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Untitled Wiccan FAQ
Author: Scarlet

Topics Covered:
1. Tell me about Wicca. What is it?
2. But Wicca is OLDE! My family has been Wiccan for 10 generations!
3. I think I'm Wiccan. How do I tell? What does that mean?
4. What's a Fluffy Bunny?
5. But wait, I thought Wicca was all Good and there was no Evil in it!
6. Good resources and advice from Andy


1. Tell me about Wicca. What is it? -

*There are two major types and countless variations, but in general it is a nature-religion that recognizes the cycle of the year, celebrates eight agricultural sabbats as well as the full moons, worships a dualistic Godhood: a female deity (who appears as the moon and has a trinity aspect, appearing as maiden, mother and crone and is considered to be the ultimate creatrix) and a male deity (who appears as the sun among other things and often doesn't get the same kind of focused attention as the Goddess). Wiccans teach and abide by The Wiccan Rede, "An it harm none, do as thou wilt"*

2. But Wicca is OLDE! My family has been Wiccan for 10 generations!

*I doubt your family was Wiccan for that long. Pagan maybe, practiced witchcraft, probably, but not Wiccan. Wicca, as a religion, was established by Gerald Gardner in his writings and coven in the early 1950s. He put several books out and founded the original Wiccan coven. Several covens hived off and then hived off of those covens, often forming new traditions. These lineages are around today and make up British Traditional Wicca (BTW). There is much speculation abut where Gardner got his ideas, but it's generally observed that the ideas within his Wicca were clearly influenced by other authors of the day like Aleister Crowley. My belief (and I'm not alone here) is that Gardner was trained in a coven that had drawn its style and influence from a sparse scattering of remembered traditions and held together with ideas from contemporary authors. These early Wiccans felt it necessary to validate their new religion by insisting that it was, in fact, an ancient tradition. The fact that is its NOT ancient does not take from its validity, rather supports it in that such a new idea could hold so strongly and stand on its own without the historical drama. Wicca, as we know it, was not practiced prior to Gardner. Even if something like Wicca was practiced, it certainly was not called Wicca, nor was it practiced in precisely Gardner's way. Gardner's generation was the beginning of the Neo-Pagan movement that gained a foothold in the 60s and 70s.*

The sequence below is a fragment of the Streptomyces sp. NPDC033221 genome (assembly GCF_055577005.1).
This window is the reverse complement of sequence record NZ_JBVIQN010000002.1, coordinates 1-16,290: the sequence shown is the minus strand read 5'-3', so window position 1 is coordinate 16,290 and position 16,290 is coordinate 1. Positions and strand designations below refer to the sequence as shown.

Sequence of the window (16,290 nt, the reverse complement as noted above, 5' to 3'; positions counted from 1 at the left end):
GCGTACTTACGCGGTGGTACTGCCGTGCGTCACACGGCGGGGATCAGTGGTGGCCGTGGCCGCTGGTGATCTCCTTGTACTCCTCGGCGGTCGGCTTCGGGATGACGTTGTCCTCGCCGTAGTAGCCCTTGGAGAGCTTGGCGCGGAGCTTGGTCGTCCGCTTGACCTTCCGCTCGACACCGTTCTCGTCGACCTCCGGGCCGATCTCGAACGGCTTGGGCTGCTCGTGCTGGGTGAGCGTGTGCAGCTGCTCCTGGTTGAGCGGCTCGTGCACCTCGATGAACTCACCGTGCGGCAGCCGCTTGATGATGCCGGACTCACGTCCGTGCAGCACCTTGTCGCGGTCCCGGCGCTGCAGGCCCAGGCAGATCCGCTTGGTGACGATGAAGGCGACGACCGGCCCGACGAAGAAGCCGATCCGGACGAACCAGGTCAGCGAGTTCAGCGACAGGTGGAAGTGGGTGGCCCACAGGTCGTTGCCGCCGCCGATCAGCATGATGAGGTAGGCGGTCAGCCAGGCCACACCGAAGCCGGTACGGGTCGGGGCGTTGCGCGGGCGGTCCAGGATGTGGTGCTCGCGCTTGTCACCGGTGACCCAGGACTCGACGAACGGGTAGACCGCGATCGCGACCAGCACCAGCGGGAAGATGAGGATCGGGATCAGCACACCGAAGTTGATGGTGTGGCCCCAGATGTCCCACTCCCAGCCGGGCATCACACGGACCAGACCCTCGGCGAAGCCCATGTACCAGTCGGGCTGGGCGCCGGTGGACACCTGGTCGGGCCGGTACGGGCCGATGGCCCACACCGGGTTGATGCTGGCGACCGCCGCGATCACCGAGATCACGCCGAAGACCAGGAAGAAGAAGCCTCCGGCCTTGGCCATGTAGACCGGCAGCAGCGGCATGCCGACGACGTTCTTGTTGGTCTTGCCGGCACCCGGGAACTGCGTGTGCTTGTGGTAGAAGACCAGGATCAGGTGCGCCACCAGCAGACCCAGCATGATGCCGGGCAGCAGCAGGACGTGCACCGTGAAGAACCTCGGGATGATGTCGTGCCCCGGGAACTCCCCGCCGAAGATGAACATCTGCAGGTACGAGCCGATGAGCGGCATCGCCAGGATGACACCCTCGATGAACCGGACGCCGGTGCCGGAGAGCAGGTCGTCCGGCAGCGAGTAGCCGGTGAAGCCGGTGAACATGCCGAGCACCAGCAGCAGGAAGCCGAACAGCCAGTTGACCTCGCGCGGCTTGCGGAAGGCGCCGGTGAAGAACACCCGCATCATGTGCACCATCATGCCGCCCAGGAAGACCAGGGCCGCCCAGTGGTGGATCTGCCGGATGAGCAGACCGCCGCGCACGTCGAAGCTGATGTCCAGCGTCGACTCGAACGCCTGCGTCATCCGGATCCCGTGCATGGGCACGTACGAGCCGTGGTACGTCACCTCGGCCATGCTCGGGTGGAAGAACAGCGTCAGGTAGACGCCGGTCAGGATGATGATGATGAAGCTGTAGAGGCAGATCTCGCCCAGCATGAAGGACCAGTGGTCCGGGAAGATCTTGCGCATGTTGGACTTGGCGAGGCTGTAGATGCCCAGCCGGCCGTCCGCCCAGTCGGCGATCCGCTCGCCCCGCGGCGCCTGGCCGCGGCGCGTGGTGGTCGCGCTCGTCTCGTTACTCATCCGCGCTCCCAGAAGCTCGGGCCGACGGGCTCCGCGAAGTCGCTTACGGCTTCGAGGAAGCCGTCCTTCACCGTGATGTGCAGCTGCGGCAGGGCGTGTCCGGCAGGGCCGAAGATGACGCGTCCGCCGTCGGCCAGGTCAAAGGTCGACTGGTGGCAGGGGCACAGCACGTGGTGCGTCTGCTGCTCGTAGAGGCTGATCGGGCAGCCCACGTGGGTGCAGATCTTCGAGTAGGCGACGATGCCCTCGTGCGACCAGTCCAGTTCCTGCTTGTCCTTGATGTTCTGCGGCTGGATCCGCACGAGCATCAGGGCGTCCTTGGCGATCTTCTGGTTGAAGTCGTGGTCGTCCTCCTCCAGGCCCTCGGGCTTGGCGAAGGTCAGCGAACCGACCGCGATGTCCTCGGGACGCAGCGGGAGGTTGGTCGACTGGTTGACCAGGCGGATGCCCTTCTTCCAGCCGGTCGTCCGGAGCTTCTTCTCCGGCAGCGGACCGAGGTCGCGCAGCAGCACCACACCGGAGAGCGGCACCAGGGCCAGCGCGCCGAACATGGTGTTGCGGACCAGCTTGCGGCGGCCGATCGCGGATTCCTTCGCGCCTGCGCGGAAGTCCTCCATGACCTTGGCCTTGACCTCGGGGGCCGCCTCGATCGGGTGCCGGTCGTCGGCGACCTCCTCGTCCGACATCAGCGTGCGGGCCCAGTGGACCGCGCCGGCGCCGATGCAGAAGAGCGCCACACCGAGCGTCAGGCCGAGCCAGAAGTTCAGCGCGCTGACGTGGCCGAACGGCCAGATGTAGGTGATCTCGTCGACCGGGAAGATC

3. I think I'm Wiccan. How do I tell? What does that mean?

*Traditionalists insist that you must be initiated into a BTW coven to call yourself Wiccan. It's a priesthood, a title earned through being educated by your coven and finally the secrets of the mysteries and the names of the deities will be revealed to you, making you Wiccan at initiation. Up until that point, you're a dedicant of Wicca. Since Gardnerís works have come out there has been quite a lot of publishing of the "outer court material" of traditional covens. These materials have morphed and formed into a new religion that is NOT mystery-based and initiatory. This Neo-Wicca carries a completely different flavor and is fundamentally different than traditional Wicca. While traditional Wicca relies on secrets and being taught by priests and covens, Neo-Wicca relies heavily on books and personal affiliations. It's probably one of the most popular neo-pagan religions today. Scott Cunningham is one of the most trusted and beloved (rest in peace) author in Neo-Wicca. He's the first name usually mentioned when someone asks about books on Wicca (Raymond Buckland is often the second as he is seen as having carried traditional Wicca to the US. Both authors are excellent for beginners in Neo-Wicca.) Neo-Wicca is also called Eclectic Wicca and stresses personal choices and affinities, if it feels right for YOU, then do it. I also sometimes call it "Radical" Wicca since it demands to be recognized outside the Wiccan "church" so to speak.
It's important to understand the difference between them because they are so essentially different as to be completely different religions.... Think of Traditional Wicca like Judaism and Neo-Wicca like Christianity, in a sense. One begat the other and they share similarities and myths, but they are quit different at the core. To be Neo-Wiccan, one only need to think it, decide to follow that faith. Usually people go through a self-dedication or are initiated by a non-lineaged coven. One cannot "initiate oneself"! That's not logistically possible. Initiation means that another person has accepted you and proclaimed you as such, you can't "accept" yourself into someoneís coven, that's ridiculous. You CAN self-dedicate yourself to any faith, including Neo-Wicca and no one can take that away from you.*

4. But what's wrong with Silver Ravenwolf and what's a fluffy-bunny? -